Digital PM Metrics: Outcomes vs. Outputs

If you are a Project Manager, I’m sure you are very familiar with at least some of the popular metrics such as SPI, CPI, SLOC, Defect rate, etc. I am also confident that you are often asked to report many metrics to senior management that may or may not make sense to you personally because they don’t seem to add much value. Assuming that this is true, I would like to share a few thoughts on this topic with you and see what you think.

As someone who has managed more projects than I had planned on in my career, I have spent countless hours gathering and organizing data in order to meet the standards of my employer at the time. I often find myself wondering “What’s the point of doing all this? Who looks at this and do they really care about this information?”. I know this sounds a bit cynical and negative, but as I worked on more and more projects for different companies, I began to see a pattern: most organizations don’t know how to measure success very well. Having worked in many PMOs, I noticed that most PMOs stick to the basic metrics for assessing project or program health – data such as schedule performance (SPI) and cost performance (CPI) are standard for most project-based organizations because that is what companies are used to doing for decades. While these metrics offer insights into how a project is progressing, I argue that they do not necessarily measure success. Even if a project is completed on-schedule, on-scope, and within budget, which seldom happens based on numerous studies and surveys that have been conducted over the past several decades, these basic metrics fail to provide an indication of how the outputs of the projects actually affect the organization.

So what am I talking about here? What I’m seeing is that most organization have been going about metrics incorrectly, and more any number of reasons, continue to fail to understand how the activities of their employees actually impact the business. Even the most technologically advanced companies will struggle to understand how their projects impact the strategic goals of the organization if they do not focus on outcomes rather than output.

Here’s my hypothesis (which some of you may not agree with, which is perfectly understandable): companies need to learn to measure outcomes instead of outputs in they want to gain a true understanding of the value of the projects they undertake.

The next obvious question is: What’s the difference between output and outcomes? I will provide a few examples below.

Outputs relate to attributes such as volume (how much work did we do?) and quality (how “good” is the product or service that we produced?). Metrics such as CPI measure how well we did in terms of managing project cost, whereas SPI provides an indication on how we did we follow the original plan in terms of timeliness of activities and deliveries. Volume tells us how many “things” we produced, how many features did we build/ship, how many lines of software code did we write/test, etc. Also, quality tells us how many issues did we encounter, how many defects did we create/resolve, etc. While all these data points are important to understand, they do not always contribute directly to fulfillment of business objectives.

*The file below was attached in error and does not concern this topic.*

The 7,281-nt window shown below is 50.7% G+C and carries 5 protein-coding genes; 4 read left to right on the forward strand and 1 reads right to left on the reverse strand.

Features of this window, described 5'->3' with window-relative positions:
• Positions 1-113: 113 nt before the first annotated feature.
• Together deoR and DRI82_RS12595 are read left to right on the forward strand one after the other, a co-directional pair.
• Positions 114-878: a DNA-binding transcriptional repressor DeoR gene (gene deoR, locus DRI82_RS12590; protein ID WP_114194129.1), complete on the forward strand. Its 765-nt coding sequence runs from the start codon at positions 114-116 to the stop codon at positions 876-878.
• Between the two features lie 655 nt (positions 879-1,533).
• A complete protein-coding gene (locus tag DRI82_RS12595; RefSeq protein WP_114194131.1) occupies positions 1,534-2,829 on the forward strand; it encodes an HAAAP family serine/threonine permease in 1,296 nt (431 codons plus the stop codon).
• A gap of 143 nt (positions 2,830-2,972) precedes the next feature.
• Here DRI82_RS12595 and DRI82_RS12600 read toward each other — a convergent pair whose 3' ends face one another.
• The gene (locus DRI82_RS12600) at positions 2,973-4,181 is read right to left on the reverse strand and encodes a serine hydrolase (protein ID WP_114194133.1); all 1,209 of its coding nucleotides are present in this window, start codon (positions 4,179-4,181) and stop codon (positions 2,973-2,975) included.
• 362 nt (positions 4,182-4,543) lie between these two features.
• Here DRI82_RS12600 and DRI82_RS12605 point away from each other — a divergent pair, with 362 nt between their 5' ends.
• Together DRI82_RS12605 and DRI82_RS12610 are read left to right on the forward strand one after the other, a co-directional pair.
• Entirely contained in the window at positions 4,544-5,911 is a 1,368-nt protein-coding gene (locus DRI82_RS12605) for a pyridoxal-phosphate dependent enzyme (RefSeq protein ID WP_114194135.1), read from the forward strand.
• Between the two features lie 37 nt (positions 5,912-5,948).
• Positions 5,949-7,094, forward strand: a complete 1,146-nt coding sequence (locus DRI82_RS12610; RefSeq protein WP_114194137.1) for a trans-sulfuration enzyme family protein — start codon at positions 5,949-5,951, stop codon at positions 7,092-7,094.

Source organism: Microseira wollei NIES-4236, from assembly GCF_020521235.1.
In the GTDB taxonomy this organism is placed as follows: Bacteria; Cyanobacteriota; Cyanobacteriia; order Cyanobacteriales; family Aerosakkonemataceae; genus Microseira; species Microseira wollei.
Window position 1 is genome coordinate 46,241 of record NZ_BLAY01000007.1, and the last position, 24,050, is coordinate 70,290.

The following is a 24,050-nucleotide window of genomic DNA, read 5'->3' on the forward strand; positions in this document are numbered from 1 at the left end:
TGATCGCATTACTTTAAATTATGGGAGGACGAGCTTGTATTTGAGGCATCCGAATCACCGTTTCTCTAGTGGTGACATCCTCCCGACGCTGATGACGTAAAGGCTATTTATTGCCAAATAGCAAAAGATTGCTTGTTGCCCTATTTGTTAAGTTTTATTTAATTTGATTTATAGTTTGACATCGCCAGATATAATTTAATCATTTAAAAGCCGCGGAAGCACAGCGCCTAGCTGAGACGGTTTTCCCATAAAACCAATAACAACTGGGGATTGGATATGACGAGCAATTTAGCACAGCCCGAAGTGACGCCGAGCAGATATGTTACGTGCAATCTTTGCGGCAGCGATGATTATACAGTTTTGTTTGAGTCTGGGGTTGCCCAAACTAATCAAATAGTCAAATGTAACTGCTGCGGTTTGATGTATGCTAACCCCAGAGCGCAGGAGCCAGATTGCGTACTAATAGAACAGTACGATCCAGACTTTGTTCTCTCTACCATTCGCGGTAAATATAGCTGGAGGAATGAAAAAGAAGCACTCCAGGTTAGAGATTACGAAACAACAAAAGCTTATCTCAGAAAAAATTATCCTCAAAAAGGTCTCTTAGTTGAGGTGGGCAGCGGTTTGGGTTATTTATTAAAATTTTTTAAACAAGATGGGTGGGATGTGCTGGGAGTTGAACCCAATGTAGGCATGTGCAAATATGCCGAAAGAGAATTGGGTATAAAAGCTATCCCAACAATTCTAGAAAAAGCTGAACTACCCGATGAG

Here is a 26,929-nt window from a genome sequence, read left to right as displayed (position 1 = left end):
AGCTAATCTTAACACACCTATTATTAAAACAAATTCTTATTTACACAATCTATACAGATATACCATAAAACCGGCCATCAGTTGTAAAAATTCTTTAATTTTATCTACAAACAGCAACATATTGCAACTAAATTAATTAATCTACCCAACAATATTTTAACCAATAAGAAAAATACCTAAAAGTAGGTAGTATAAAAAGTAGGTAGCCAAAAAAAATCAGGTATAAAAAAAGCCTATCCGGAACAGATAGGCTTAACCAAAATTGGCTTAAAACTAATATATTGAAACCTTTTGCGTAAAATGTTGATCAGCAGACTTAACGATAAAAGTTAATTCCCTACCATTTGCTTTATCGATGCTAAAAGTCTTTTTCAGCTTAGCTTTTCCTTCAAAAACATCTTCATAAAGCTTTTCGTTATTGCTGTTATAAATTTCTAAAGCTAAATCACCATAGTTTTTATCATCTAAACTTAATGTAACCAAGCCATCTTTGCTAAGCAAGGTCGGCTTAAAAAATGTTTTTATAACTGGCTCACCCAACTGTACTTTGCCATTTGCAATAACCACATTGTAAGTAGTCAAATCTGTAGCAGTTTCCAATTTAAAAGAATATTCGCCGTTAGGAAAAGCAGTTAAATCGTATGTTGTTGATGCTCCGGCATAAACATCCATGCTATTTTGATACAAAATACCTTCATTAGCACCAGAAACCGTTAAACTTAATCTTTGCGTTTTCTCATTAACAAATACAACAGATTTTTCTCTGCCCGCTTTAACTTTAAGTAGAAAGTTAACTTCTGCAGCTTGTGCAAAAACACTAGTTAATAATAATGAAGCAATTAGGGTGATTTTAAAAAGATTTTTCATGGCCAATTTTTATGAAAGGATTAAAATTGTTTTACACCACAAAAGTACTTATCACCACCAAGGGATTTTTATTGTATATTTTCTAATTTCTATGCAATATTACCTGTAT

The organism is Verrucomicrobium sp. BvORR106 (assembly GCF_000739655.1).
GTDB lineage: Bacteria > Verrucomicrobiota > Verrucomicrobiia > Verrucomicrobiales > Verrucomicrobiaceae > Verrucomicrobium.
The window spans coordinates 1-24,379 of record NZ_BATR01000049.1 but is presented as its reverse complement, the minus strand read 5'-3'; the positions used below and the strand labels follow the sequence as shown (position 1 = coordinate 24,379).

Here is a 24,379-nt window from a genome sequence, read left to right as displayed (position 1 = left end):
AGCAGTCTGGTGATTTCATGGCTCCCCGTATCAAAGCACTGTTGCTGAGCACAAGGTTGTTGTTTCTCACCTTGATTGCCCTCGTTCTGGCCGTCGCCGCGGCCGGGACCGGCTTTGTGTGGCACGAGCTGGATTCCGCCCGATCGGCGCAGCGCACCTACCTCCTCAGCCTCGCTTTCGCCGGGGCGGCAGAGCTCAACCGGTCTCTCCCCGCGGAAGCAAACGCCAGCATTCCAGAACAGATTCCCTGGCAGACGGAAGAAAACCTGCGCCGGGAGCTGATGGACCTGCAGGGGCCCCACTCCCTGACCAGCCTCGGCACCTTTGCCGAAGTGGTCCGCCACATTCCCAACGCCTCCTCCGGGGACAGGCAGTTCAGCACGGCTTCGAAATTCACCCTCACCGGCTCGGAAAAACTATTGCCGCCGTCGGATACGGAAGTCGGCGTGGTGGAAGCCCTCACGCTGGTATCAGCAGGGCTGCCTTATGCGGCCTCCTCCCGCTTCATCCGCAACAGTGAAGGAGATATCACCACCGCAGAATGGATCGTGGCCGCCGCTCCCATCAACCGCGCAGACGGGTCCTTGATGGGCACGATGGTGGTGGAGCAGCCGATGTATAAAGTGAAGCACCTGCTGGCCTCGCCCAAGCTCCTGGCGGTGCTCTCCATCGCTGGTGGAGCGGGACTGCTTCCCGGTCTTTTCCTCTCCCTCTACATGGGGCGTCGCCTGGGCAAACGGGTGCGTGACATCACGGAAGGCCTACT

How do outcomes fit into this? A few examples of outcomes are as follows:

  1. Increase number of active users/customers by 10%
  2. Improve employee engagement survey scores by 20%
  3. Decrease time to repair/restore by 10% each quarter
  4. Reduce defect rate by 5% each release
  5. Increase number of product shipments by 10% each quarter

Outcomes provide a different focus than outputs because they are directly related to the organization’s key objectives. The concept of OKR (Objectives and Key Results) is very similar to KPIs, and it enables an organization to focus their energy towards the desired end state. Hence, the goal is not simply to complete projects successfully (i.e. on-schedule, on-budget), but to ensure that the project delivers tangible benefits to the organization that is quantifiable and meaningful.

All this may sound like common sense, so why do companies not put this into practice? I believe that there are many potential causes for this. Some companies do not understand how to define a direct relationship between activities (projects) to the outcomes due to lack of experience. Benefits realization, in my experience, is something that sets the leaders apart from the rest of the field because it requires a concerted effort to master. I feel that a good place to start is with measurable goals (i.e. “SMART” goals). By making goals Specific, Measurable, Achievable, Realistic and Time-bound, teams and organizations can take a step towards having meaningful measures.

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Eugene Lai
Eugene Lai